Mo Farah runs his first marathon on Sunday in London. He’s publically stated that he’s targeting Steve Jones British record and this open declaration of an outcome goal may or may not be part of deliberately putting pressure on himself (or reducing pressure if he feels that goal is well within him).

Many top performers are excellent at creating and managing pressure at an optimal level for their motivation. The field for the London Marathon is by far the toughest field that anyone has seen – as Mo himself acknowledges “I’ve gone in at the deep end, but that’s what champions do”.

Mo’s publicly stated outcome goal takes this into account – he’s considered the playing conditions (toughest field ever) in setting himself a picture of success (beating the British record) – and create a goal that’s optimally motivating and that will help him manage pressure to be at the right level for him. While the outcome goal is what the media – and public – will be talking about, what’s for certain is that Mo will have process goals (or detailed plans) for how he has been training and how he is going to run and will be finding a way to enjoy the pressure, and he’ll be focusing on them before and during the race.

Paula Radcliffe, former London marathon winner herself, commented, “It is refreshing for him to have a new and different challenge. He’ll probably still be successful on the track, if not more successful than he has been, with the marathon training behind him, but this gives him a chance to do something a little bit different. Yes, it’s challenging, but I think he will be relishing the fact that it is a new stimulus for him.” Any stretching new task has the potential for self-doubt to creep in at some point and so Mo will have to show mental as well as physical strength. When Radcliffe broke the world marathon record a few years ago she talked about having learnt to trust herself i.e. becoming capable of pushing herself to run beyond that which she might feel capable of and trusting he ability to do so. Ben Hunt-Davis, Olympic gold medal rower in Sydney in 2000 writes in his book Will It Make The Boat Go Faster that his crew’s strategy for the final quarter of the race was to trust one another.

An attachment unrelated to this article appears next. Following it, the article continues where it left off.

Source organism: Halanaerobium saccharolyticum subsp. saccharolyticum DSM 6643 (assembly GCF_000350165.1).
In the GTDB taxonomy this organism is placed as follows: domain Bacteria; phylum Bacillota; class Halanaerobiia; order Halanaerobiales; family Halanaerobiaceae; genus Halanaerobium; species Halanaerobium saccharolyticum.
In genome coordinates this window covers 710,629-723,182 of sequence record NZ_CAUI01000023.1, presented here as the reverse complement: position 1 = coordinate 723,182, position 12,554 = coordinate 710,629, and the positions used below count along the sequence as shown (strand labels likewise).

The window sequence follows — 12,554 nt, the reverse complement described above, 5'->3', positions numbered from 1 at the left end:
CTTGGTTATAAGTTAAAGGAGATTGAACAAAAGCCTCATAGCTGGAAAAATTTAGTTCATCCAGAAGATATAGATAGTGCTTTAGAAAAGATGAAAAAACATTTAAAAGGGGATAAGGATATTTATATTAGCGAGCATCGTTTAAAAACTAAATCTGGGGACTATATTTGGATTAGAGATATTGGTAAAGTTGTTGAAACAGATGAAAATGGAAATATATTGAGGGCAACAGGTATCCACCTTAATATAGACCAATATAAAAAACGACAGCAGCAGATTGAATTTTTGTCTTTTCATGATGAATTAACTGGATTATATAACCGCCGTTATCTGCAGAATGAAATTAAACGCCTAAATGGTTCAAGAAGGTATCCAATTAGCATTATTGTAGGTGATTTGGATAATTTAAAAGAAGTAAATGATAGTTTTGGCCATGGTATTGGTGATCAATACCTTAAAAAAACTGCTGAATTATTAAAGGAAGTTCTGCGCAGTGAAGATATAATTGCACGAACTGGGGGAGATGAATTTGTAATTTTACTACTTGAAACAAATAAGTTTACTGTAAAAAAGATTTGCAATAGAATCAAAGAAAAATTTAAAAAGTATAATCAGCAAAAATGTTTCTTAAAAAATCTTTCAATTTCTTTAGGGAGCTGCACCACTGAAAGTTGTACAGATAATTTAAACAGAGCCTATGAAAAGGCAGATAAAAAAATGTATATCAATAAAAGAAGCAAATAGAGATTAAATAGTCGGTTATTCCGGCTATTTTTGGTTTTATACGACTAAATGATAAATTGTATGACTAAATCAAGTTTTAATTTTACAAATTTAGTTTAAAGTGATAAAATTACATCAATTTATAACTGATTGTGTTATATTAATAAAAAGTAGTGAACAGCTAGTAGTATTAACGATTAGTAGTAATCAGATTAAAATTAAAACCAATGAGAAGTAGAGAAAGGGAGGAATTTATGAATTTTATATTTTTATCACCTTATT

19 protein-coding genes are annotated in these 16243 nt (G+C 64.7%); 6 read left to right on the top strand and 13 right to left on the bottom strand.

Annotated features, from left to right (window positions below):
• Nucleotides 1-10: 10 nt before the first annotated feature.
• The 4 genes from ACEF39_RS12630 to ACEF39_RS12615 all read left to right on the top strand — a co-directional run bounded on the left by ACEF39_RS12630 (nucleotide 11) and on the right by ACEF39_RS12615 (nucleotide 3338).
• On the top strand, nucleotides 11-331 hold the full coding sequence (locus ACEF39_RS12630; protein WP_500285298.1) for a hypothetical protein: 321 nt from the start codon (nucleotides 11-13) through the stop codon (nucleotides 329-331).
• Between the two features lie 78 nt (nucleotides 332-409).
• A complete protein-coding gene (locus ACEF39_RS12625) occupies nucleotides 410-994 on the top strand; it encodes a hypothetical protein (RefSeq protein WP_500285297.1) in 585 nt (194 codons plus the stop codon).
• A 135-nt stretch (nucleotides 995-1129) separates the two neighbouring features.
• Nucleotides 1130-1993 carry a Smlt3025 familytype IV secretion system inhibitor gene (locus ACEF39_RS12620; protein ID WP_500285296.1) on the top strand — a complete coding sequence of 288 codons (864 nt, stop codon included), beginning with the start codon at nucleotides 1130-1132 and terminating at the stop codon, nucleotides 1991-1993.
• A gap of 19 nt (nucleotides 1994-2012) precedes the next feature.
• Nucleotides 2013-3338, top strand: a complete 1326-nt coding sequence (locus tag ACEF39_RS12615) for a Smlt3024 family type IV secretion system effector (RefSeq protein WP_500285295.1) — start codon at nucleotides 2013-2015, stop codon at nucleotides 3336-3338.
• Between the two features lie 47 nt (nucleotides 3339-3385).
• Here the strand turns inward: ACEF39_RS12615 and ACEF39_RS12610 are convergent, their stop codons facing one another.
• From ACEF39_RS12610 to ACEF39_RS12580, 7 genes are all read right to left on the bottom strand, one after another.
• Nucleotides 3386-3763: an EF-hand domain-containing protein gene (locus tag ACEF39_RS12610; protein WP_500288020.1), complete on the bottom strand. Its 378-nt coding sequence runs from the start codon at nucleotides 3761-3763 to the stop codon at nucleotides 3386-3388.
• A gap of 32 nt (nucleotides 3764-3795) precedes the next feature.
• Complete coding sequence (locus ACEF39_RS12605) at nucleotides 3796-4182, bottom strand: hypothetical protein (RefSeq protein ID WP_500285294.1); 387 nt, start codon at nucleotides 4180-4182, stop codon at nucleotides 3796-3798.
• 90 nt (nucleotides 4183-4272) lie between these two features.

One interesting story about Radcliffe here is that she stopped wearing a watch while racing, preferring to tap into how she was feeling rather than actually measuring the time and pace that she was running at. The business equivalent is Key Performance Indicators (KPIs). How would you feel about relying less on hard measures to indicate how you are performing and switching to measures such as how motivated you and your customers are feeling. Customer satisfaction scores are based on customer feelings so it would only be a case of applying subjective measures to yourself (but a little more regularly and helpfully than the annual staff survey).

So back to Mo and his simple ingredients for success: talent plus hard work, plus goals, plus motivation, plus mindset, plus self awareness, plus knowing the conditions, plus planning, plus training equals a position which is not in his complete control (there are some other seriously competitive runners in the field) but one where he has given himself maximum chance of success. Come race day, all his focus will be on his process goals – his race plan and his picture of success for how he wants to run the race. And he’ll have 100% trust in himself and that he’s got all these ingredients in place to deliver the result that he – and all of us – want.